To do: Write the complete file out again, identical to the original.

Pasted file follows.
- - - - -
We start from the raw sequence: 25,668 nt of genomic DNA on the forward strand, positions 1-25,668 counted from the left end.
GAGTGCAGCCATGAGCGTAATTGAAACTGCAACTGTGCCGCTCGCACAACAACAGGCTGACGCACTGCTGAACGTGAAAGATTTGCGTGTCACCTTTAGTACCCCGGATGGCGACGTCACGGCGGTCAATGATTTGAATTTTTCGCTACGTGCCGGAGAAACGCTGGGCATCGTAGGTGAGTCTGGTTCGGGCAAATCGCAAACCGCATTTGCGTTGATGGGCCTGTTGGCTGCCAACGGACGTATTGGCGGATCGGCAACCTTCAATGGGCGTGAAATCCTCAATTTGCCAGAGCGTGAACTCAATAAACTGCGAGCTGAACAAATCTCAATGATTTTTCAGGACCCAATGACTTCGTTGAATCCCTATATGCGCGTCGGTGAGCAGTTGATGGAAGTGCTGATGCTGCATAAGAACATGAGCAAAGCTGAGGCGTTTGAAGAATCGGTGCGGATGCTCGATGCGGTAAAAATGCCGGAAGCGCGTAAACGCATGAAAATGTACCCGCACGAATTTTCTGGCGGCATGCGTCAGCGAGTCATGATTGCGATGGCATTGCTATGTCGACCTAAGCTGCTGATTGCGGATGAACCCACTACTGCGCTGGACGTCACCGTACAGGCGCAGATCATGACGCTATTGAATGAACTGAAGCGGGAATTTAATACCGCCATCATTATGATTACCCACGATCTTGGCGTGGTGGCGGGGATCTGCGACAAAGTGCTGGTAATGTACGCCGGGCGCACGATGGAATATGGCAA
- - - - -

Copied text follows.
We start from the raw sequence: 25,668 nt of genomic DNA on the forward strand, positions 1-25,668 counted from the left end.
GAGTGCAGCCATGAGCGTAATTGAAACTGCAACTGTGCCGCTCGCACAACAACAGGCTGACGCACTGCTGAACGTGAAAGATTTGCGTGTCACCTTTAGTACCCCGGATGGCGACGTCACGGCGGTCAATGATTTGAATTTTTCGCTACGTGCCGGAGAAACGCTGGGCATCGTAGGTGAGTCTGGTTCGGGCAAATCGCAAACCGCATTTGCGTTGATGGGCCTGTTGGCTGCCAACGGACGTATTGGCGGATCGGCAACCTTCAATGGGCGTGAAATCCTCAATTTGCCAGAGCGTGAACTCAATAAACTGCGAGCTGAACAAATCTCAATGATTTTTCAGGACCCAATGACTTCGTTGAATCCCTATATGCGCGTCGGTGAGCAGTTGATGGAAGTGCTGATGCTGCATAAGAACATGAGCAAAGCTGAGGCGTTTGAAGAATCGGTGCGGATGCTCGATGCGGTAAAAATGCCGGAAGCGCGTAAACGCATGAAAATGTACCCGCACGAATTTTCTGGCGGCATGCGTCAGCGAGTCATGATTGCGATGGCATTGCTATGTCGACCTAAGCTGCTGATTGCGGATGAACCCACTACTGCGCTGGACGTCACCGTACAGGCGCAGATCATGACGCTATTGAATGAACTGAAGCGGGAATTTAATACCGCCATCATTATGATTACCCACGATCTTGGCGTGGTGGCGGGGATCTGCGACAAAGTGCTGGTAATGTACGCCGGGCGCACGATGGAATATGGCAA